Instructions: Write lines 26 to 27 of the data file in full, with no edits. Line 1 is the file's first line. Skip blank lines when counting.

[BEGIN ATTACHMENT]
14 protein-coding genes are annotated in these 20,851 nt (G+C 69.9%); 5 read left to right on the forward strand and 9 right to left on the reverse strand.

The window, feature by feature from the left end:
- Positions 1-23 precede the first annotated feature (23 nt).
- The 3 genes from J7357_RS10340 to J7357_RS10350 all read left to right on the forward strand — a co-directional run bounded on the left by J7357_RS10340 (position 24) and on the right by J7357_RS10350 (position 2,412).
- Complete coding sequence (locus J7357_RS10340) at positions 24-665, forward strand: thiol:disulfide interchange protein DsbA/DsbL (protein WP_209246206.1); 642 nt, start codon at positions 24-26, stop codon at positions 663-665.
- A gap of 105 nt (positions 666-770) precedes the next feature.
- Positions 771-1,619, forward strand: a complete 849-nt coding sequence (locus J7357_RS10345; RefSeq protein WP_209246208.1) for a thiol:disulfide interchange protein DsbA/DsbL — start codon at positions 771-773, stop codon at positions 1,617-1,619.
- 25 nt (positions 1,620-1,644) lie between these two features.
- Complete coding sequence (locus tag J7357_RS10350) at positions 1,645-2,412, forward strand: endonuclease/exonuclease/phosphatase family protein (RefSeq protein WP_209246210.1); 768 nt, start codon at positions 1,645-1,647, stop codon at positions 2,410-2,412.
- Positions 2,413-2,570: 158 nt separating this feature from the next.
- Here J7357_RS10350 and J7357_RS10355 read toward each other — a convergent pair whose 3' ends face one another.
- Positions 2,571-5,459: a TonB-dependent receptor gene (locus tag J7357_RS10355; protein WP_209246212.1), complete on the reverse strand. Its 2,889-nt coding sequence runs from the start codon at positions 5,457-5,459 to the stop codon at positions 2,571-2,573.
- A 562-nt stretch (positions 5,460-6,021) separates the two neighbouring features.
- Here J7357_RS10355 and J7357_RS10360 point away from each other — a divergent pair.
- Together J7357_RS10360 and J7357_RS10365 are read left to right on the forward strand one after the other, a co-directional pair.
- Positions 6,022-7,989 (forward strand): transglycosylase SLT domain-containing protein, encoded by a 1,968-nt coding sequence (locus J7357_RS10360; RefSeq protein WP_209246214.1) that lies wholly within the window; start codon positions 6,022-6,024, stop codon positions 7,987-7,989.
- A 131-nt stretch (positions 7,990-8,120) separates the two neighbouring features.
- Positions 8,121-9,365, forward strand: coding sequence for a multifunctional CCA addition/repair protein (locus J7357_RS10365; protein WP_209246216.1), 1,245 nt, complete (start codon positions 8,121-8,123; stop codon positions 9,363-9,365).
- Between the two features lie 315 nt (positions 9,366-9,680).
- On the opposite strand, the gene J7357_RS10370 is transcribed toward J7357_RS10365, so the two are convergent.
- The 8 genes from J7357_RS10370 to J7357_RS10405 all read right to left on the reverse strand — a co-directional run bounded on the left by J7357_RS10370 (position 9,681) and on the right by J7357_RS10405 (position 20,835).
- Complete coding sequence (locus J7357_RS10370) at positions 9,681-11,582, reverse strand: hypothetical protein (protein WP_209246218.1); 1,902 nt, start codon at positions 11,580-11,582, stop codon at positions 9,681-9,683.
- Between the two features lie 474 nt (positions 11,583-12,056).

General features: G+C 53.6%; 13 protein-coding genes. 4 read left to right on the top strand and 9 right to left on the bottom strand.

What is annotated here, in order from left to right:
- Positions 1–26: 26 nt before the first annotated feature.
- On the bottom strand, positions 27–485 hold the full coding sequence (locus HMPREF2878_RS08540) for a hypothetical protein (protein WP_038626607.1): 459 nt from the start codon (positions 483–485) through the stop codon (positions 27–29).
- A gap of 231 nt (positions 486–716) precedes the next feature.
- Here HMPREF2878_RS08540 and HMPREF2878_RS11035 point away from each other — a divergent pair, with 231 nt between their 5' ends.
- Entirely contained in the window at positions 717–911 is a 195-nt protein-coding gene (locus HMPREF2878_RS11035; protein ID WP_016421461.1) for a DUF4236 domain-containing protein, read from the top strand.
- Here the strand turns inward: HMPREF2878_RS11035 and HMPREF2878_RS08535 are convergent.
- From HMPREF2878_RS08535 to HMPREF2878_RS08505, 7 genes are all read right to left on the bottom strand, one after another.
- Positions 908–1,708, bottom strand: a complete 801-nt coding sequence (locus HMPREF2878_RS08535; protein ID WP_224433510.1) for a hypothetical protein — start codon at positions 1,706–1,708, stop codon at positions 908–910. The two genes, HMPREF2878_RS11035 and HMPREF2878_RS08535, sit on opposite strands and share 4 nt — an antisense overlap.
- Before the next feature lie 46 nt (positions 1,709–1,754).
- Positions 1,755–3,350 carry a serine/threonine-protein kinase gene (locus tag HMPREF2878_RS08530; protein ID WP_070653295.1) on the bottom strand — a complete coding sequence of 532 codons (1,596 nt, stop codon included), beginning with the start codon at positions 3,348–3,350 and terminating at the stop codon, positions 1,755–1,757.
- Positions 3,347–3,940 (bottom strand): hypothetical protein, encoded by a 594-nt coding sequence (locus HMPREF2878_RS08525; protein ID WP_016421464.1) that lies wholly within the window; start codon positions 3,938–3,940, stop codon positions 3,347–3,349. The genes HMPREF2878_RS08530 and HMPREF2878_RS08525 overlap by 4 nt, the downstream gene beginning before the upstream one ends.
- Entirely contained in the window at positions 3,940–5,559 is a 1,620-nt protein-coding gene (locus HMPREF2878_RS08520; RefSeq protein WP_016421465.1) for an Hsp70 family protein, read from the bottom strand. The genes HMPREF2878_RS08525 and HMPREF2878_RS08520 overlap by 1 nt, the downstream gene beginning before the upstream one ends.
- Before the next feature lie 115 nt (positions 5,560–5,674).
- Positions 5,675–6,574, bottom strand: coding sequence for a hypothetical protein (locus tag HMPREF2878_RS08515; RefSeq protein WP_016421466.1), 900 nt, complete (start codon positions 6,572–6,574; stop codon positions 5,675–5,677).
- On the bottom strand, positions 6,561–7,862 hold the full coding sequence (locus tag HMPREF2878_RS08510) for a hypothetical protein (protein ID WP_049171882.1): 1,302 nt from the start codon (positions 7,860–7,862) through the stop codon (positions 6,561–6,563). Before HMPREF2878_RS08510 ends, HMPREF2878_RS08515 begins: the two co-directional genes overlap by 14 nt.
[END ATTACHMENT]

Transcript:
- Positions 1–26: 26 nt before the first annotated feature.
- On the bottom strand, positions 27–485 hold the full coding sequence (locus HMPREF2878_RS08540) for a hypothetical protein (protein WP_038626607.1): 459 nt from the start codon (positions 483–485) through the stop codon (positions 27–29).